Why you should teach someone to code.

tacomanick profile image Nick Shattuck ・3 min read

Earlier this year, I picked up a part-time job as a "Stem Outreach Advisor" at my local community college. The primary focus of my job was to get local high school kids involved in coding using a Raspberry Pi. At the time, I hadn't touched a Raspberry Pi in a few years, but I was intrigued by the challenge of relearning and also wanted to try my hand at teaching. I learned that teaching a classroom full of absolute beginners requires you to reevaluate what you consider to be routine, which leads a deeper understanding of your programming skills.

Teaching solidifies your understanding.

The first thing I realized is that I took for granted what I considered to be "easy". Once we had our computers set up, I did a quick demo of some Python code, and I required students to build a simple tick-tack-toe game. This assignment went along with a tutorial just in case anyone got stuck, but I encouraged them to try it on their own before they got help. "Try it for 15 minutes. Don't worry if you get stuck, or blow up your console with an infinite loop. That's part of the fun. Once your 15 minutes are up, you can ask for help."

After 15 minutes, literally every students' hand shot up. I knew the blank stares on their faces all too well. At this point, I pulled up a tutorial they could use to check their work, and I went around the room to help each student I could get to. One student, the only young woman in the whole group, managed to get something working! I was impressed, but she was quick to notice something was off. After a few seconds of troubleshooting, I figured out what the problem was. She was using if conditionals instead of elif, which was causing her code to behave incorrectly. After making the fix, her program worked beautifully.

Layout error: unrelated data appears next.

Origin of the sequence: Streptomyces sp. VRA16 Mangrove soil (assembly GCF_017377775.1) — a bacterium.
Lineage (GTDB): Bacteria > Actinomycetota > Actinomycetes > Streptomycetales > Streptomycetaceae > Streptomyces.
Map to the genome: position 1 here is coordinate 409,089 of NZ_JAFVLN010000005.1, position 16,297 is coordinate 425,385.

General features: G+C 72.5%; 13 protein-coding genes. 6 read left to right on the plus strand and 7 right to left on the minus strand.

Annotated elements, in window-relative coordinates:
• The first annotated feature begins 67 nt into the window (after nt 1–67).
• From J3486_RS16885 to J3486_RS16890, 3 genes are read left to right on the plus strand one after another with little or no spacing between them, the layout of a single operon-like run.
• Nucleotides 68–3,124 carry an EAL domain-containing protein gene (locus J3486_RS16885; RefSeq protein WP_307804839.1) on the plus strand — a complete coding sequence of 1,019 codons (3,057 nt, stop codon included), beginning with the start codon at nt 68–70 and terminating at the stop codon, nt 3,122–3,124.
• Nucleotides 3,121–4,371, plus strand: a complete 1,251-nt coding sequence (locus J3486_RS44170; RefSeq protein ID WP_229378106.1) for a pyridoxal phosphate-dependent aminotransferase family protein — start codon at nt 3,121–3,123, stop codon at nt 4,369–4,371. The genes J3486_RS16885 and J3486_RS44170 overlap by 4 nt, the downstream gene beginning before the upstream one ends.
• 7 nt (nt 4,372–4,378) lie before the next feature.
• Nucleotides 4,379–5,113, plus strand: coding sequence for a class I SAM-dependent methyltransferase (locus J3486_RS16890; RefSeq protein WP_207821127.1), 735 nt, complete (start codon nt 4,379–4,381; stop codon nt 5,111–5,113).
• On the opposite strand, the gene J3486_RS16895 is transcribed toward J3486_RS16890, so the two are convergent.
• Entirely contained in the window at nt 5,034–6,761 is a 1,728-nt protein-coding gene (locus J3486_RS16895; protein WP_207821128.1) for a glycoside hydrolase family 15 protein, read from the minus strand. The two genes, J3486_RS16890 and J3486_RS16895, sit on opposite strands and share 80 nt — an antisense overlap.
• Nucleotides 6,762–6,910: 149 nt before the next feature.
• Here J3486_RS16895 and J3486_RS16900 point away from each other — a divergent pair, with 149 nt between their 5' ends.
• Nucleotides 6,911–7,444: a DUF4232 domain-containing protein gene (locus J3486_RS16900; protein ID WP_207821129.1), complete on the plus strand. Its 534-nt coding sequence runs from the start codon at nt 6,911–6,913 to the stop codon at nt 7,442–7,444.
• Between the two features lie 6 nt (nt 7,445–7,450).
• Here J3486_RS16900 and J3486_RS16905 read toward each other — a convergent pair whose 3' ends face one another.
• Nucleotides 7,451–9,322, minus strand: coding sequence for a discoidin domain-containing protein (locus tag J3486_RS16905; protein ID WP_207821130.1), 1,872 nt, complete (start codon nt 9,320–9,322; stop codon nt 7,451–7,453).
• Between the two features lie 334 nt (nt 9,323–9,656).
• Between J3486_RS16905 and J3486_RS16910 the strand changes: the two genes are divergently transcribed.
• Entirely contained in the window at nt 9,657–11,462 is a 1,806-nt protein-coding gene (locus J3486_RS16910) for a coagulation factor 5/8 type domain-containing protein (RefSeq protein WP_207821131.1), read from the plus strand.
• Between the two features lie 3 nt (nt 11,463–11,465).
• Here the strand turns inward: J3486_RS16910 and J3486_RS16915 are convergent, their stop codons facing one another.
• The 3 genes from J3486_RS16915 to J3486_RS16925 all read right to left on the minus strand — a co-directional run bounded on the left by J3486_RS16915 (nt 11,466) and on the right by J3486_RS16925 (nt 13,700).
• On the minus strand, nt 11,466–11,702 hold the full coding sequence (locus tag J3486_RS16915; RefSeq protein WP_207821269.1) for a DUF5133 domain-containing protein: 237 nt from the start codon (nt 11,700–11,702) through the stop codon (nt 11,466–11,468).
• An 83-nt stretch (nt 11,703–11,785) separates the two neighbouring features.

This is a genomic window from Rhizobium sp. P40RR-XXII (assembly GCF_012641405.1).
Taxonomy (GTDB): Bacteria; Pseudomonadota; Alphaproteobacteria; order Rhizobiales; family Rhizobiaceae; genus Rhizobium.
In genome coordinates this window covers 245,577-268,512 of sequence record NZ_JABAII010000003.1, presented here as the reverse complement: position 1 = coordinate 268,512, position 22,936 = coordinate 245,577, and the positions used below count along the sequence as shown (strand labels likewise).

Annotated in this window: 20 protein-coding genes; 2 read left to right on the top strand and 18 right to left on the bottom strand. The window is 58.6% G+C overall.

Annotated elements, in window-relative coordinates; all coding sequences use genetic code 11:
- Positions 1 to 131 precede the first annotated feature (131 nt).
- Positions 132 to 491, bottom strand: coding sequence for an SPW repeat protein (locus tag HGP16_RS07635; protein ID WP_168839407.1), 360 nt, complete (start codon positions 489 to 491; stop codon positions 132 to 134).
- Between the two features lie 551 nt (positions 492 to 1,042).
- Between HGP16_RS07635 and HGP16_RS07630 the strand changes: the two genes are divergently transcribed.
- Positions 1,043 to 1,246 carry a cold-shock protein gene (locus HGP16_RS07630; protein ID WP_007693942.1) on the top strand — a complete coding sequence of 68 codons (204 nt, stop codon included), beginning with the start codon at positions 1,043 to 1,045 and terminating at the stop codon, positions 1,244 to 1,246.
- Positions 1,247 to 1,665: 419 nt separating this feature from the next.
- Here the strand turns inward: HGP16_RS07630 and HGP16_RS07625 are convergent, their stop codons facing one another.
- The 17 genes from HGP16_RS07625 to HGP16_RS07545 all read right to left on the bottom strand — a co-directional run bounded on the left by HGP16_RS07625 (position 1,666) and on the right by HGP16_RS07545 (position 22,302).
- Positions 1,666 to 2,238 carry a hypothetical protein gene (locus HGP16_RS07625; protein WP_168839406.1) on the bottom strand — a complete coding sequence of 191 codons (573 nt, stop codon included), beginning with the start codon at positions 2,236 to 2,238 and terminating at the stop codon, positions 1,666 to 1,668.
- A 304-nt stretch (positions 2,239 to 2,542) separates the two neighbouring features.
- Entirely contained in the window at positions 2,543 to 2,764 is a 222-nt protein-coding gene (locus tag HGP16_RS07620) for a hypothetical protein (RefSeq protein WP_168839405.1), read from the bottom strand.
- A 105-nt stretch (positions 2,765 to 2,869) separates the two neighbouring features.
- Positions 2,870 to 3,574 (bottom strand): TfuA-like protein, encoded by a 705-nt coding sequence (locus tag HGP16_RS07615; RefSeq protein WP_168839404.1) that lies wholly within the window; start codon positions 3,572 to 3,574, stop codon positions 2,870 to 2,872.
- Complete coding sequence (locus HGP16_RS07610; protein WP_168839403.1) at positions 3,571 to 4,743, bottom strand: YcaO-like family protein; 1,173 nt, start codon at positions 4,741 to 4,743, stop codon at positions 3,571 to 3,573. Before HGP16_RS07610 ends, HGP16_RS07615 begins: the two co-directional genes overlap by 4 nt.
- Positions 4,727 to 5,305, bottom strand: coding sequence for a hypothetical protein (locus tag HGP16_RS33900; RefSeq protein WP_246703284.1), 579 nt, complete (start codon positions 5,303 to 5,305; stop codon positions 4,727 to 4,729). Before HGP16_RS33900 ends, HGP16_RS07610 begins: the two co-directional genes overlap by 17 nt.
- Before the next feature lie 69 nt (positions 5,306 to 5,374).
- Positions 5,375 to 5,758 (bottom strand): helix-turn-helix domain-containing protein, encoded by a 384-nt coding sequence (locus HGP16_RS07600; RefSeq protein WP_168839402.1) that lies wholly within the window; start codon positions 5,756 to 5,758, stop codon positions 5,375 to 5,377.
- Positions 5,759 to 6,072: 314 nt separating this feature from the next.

I went to the front of the room to demonstrate what was happening to her, and a number of other students, when I realized something. I didn't actually understand the difference between if and elif!
I knew how to use them, but I couldn't explain it without confusing myself.

Teaching forces your outside your comfort zone.

To my horror, I had to do the unthinkable. I had to use the internet in front of my students. But this is a good thing! It's important for newbies to see even experienced programmers still look things up. This would be a great troubleshooting opportunity for them. They also need to see people they look to for help handle themselves under pressure. After a few minutes, I figured out where my confusion was. An if statement checks if a condition is true or false. If it's false, this is where the elif comes into play. Anelif block behaves independently from if statements, which means they will check some other condition if our initial if block is false. I was able to bring most of the students to an understanding, and I helped others individually who were still stuck.

Teaching, however small, makes a difference.